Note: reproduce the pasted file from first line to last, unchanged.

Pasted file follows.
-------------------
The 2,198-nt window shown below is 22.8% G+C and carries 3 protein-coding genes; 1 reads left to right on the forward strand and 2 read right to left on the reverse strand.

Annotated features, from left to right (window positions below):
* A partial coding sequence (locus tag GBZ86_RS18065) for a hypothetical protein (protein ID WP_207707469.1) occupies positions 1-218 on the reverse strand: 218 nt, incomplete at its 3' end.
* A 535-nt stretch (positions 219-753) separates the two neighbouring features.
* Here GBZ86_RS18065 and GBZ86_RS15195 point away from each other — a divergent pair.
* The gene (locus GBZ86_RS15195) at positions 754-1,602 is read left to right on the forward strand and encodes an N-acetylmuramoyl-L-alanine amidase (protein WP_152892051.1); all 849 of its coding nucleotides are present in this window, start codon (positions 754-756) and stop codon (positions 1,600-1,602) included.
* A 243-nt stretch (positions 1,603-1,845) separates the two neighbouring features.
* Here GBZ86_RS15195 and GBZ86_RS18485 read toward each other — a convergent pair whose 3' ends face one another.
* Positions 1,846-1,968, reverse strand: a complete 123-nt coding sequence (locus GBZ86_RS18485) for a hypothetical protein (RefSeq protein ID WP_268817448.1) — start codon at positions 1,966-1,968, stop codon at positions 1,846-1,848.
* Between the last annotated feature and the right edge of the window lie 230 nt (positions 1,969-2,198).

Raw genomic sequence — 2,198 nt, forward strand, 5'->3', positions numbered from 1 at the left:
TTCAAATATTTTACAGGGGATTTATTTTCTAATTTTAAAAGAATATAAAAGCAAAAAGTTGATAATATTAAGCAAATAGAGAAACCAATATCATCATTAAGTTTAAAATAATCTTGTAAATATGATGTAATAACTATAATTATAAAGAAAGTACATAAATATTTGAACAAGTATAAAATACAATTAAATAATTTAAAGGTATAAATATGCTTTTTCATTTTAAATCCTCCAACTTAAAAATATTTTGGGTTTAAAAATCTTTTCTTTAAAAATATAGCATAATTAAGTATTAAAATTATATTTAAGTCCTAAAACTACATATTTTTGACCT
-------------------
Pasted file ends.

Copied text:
The 2,198-nt window shown below is 22.8% G+C and carries 3 protein-coding genes; 1 reads left to right on the forward strand and 2 read right to left on the reverse strand.

Annotated features, from left to right (window positions below):
* A partial coding sequence (locus tag GBZ86_RS18065) for a hypothetical protein (protein ID WP_207707469.1) occupies positions 1-218 on the reverse strand: 218 nt, incomplete at its 3' end.
* A 535-nt stretch (positions 219-753) separates the two neighbouring features.
* Here GBZ86_RS18065 and GBZ86_RS15195 point away from each other — a divergent pair.
* The gene (locus GBZ86_RS15195) at positions 754-1,602 is read left to right on the forward strand and encodes an N-acetylmuramoyl-L-alanine amidase (protein WP_152892051.1); all 849 of its coding nucleotides are present in this window, start codon (positions 754-756) and stop codon (positions 1,600-1,602) included.
* A 243-nt stretch (positions 1,603-1,845) separates the two neighbouring features.
* Here GBZ86_RS15195 and GBZ86_RS18485 read toward each other — a convergent pair whose 3' ends face one another.
* Positions 1,846-1,968, reverse strand: a complete 123-nt coding sequence (locus GBZ86_RS18485) for a hypothetical protein (RefSeq protein ID WP_268817448.1) — start codon at positions 1,966-1,968, stop codon at positions 1,846-1,848.
* Between the last annotated feature and the right edge of the window lie 230 nt (positions 1,969-2,198).

Raw genomic sequence — 2,198 nt, forward strand, 5'->3', positions numbered from 1 at the left:
TTCAAATATTTTACAGGGGATTTATTTTCTAATTTTAAAAGAATATAAAAGCAAAAAGTTGATAATATTAAGCAAATAGAGAAACCAATATCATCATTAAGTTTAAAATAATCTTGTAAATATGATGTAATAACTATAATTATAAAGAAAGTACATAAATATTTGAACAAGTATAAAATACAATTAAATAATTTAAAGGTATAAATATGCTTTTTCATTTTAAATCCTCCAACTTAAAAATATTTTGGGTTTAAAAATCTTTTCTTTAAAAATATAGCATAATTAAGTATTAAAATTATATTTAAGTCCTAAAACTACATATTTTTGACCT